Researchers and addiction specialists are well-aware that children who grow up in households heavily affected by family conflict have heightened chances of developing significant substance problems during adolescence. Genetic inheritance also meaningfully impacts the overall risks for teen substance problems. In a study published in October 2014 in the journal Addiction, a team of U.S. researchers compared the relative impact that two factors have on teenagers’ risks for problematic alcohol use: family conflict and variations in a specific gene common to all human beings known as the 5-HTTLPR gene.
Genetics And Alcohol Problems
All human beings have genetically influenced risks for developing problematic patterns of alcohol intake and eventually qualifying for a diagnosis of alcohol use disorder. In some cases, genetic inheritance makes a person more likely to drink in risky ways and subsequently develop alcohol use disorder symptoms. In other cases, genetic influences make a person less likely to drink in risky ways or develop diagnosable alcohol problems.
However, the connection between genetics and alcohol-related risk is not straightforward. Instead of a simple scenario where just one or two genes determine a person’s level of risk exposure, reality presents us with an interlocking series of genetic influences, some of which operate on their own and some of which produce their effects in combination with other gene-related factors.
In addition, genetic influences on alcohol use are subsequently influenced and modified by the experiences that human beings have as they grow older over time, especially during the earlier phases of life. All told, this situation means that researchers must carefully consider the potential alcohol use disorder-related factors present in any single person or any single population group.
Family Conflict And Alcohol Problems
Family conflict is a general term for any family dynamic that favors confrontation and lack of cohesion over communication and mutually beneficial action. Significant conflicts can occur between parents, between a parent and child, between siblings or between members of a nuclear family unit and members of the extended family unit.
Whatever its particular source, family conflict destabilizes daily home life for at least some family members and contributes substantially to a general atmosphere of stress, mistrust and insecurity. Evidence gathered from a range of research efforts indicates that the presence of serious conflict within a family unit substantially increases the odds that any given child will go on to develop a problematic pattern of alcohol use or some other form of substance use. Broadly speaking, the risks for problematic consumption rise or fall in a more or less direct relationship with the level of damaging conflict found within the family unit.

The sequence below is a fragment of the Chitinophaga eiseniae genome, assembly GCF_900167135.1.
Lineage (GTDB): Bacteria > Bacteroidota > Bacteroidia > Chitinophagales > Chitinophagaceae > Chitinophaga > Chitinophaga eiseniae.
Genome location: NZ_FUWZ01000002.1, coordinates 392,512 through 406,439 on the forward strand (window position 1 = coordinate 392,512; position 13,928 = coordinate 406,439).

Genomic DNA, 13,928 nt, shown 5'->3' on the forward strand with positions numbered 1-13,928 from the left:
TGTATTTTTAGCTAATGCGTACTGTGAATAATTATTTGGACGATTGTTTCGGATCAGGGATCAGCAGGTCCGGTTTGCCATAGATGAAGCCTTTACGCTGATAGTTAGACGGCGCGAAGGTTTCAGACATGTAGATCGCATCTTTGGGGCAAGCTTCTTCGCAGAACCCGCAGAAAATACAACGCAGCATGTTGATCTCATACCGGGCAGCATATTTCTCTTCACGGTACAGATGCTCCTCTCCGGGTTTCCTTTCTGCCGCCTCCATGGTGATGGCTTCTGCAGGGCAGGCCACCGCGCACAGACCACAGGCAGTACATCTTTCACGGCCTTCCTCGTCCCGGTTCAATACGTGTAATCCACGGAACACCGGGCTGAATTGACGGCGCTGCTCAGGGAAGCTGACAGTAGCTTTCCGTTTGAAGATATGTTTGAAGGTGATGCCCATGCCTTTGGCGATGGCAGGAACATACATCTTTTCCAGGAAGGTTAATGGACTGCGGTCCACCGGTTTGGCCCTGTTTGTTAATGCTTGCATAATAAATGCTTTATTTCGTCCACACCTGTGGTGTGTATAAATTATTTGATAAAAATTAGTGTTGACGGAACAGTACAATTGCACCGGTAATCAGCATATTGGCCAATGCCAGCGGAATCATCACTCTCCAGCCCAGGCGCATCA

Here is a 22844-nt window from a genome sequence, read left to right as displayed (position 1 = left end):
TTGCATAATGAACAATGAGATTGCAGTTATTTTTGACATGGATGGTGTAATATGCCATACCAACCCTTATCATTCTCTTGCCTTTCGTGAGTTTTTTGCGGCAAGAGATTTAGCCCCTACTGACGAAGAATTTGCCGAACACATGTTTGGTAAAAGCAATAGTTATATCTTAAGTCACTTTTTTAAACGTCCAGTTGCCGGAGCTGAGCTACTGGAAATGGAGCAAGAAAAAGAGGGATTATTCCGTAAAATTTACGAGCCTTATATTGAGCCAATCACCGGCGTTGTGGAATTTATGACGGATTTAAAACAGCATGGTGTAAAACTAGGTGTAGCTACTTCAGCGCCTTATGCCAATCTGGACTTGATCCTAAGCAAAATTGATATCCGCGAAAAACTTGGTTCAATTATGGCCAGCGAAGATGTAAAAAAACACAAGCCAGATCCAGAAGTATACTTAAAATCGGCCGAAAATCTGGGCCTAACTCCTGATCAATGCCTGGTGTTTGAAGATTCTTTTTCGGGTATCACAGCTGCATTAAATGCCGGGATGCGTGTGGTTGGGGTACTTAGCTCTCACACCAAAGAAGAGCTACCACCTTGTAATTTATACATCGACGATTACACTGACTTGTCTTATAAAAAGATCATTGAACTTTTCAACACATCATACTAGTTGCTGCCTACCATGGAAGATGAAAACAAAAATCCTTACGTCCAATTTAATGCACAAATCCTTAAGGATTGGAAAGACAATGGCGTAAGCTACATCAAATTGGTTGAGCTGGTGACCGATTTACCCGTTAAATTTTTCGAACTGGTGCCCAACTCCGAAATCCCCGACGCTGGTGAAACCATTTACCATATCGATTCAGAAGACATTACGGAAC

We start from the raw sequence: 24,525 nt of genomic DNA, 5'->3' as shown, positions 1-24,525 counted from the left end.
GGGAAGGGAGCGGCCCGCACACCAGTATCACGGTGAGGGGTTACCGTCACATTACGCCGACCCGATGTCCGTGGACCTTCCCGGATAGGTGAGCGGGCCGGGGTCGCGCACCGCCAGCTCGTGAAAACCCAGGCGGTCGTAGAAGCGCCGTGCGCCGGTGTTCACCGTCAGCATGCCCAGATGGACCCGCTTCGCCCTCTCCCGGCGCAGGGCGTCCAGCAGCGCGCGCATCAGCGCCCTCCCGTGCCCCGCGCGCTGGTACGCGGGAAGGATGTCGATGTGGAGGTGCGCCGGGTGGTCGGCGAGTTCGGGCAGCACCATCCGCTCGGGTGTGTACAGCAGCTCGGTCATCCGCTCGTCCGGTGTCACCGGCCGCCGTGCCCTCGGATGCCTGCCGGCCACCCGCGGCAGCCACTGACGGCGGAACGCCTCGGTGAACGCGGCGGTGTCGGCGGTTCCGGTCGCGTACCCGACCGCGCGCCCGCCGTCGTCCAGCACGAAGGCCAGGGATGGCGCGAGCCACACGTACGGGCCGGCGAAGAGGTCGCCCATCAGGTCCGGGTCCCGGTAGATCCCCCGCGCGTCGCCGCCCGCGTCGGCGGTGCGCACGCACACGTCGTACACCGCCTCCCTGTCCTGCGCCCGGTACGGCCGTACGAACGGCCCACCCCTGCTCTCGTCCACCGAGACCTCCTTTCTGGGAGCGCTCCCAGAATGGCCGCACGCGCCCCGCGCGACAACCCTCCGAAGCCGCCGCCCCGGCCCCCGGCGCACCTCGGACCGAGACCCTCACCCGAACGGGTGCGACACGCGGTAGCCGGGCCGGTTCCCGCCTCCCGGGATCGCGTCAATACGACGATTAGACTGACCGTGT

Genetics And Family Conflict
In the study published in Addiction, researchers from Syracuse University, the State University of New York, Brown University and Brown-affiliated Miriam Hospital used assessments of teenagers located in the U.S. and in the United Kingdom to determine the relative impact that family conflict and variations in the 5-HTTLPR gene have on the risks for developing problematic patterns of alcohol intake during adolescence. The 5-HTTLPR gene helps regulate the body’s levels of serotonin, a naturally occurring chemical known for, among other things, its role in influencing the odds of developing certain types of behavioral problems and mental health issues.
A total of 5,091 teenagers took part in the project: An older group of 175 teenagers were from the U.S., while a much larger group of younger teens resided in various parts of the United Kingdom. All of the participants underwent two phases of testing that included genetic sampling and self-reported estimates of family conflict exposure, level of involvement in alcohol use, frequency of drunkenness, frequency of heavy drinking and the largest amount of alcohol consumed at any one time.
The researchers found that some of the teenagers enrolled in the study had a version of the 5-HTTLPR gene that produced a normal amount of serotonin, while others had a version of the gene that produced an unusually low amount of serotonin. They concluded that, after being exposed to relatively high amounts of family conflict during childhood, the teens with the low-output version of the gene had a substantially higher chance of falling into a problematic pattern of alcohol intake. In line with this finding, they also concluded that family conflict and inherited variations in the 5-HTTLPR gene have an interactive or combined effect on the risks for teen alcohol abuse.